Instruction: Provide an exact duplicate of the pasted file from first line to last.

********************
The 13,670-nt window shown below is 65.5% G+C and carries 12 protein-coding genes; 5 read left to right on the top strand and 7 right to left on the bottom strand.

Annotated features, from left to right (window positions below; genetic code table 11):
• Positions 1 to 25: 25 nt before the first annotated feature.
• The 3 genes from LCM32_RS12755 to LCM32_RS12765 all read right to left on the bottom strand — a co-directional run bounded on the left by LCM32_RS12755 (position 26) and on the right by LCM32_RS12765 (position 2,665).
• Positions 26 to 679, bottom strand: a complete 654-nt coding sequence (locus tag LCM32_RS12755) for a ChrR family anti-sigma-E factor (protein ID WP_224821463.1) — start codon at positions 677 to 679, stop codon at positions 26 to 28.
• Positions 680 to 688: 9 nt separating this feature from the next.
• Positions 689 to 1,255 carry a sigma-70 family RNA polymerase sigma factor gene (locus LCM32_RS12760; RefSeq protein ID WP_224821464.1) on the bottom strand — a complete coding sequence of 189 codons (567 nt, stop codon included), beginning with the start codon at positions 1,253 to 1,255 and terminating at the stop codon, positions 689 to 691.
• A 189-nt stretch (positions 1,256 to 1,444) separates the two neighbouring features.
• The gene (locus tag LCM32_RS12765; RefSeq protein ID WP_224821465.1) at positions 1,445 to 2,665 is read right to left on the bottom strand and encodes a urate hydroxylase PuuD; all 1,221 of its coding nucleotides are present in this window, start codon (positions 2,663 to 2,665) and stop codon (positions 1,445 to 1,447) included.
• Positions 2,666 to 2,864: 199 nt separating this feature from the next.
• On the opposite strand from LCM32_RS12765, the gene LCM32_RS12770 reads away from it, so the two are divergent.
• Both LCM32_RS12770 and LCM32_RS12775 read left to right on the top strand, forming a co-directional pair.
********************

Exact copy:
The 13,670-nt window shown below is 65.5% G+C and carries 12 protein-coding genes; 5 read left to right on the top strand and 7 right to left on the bottom strand.

Annotated features, from left to right (window positions below; genetic code table 11):
• Positions 1 to 25: 25 nt before the first annotated feature.
• The 3 genes from LCM32_RS12755 to LCM32_RS12765 all read right to left on the bottom strand — a co-directional run bounded on the left by LCM32_RS12755 (position 26) and on the right by LCM32_RS12765 (position 2,665).
• Positions 26 to 679, bottom strand: a complete 654-nt coding sequence (locus tag LCM32_RS12755) for a ChrR family anti-sigma-E factor (protein ID WP_224821463.1) — start codon at positions 677 to 679, stop codon at positions 26 to 28.
• Positions 680 to 688: 9 nt separating this feature from the next.
• Positions 689 to 1,255 carry a sigma-70 family RNA polymerase sigma factor gene (locus LCM32_RS12760; RefSeq protein ID WP_224821464.1) on the bottom strand — a complete coding sequence of 189 codons (567 nt, stop codon included), beginning with the start codon at positions 1,253 to 1,255 and terminating at the stop codon, positions 689 to 691.
• A 189-nt stretch (positions 1,256 to 1,444) separates the two neighbouring features.
• The gene (locus tag LCM32_RS12765; RefSeq protein ID WP_224821465.1) at positions 1,445 to 2,665 is read right to left on the bottom strand and encodes a urate hydroxylase PuuD; all 1,221 of its coding nucleotides are present in this window, start codon (positions 2,663 to 2,665) and stop codon (positions 1,445 to 1,447) included.
• Positions 2,666 to 2,864: 199 nt separating this feature from the next.
• On the opposite strand from LCM32_RS12765, the gene LCM32_RS12770 reads away from it, so the two are divergent.
• Both LCM32_RS12770 and LCM32_RS12775 read left to right on the top strand, forming a co-directional pair.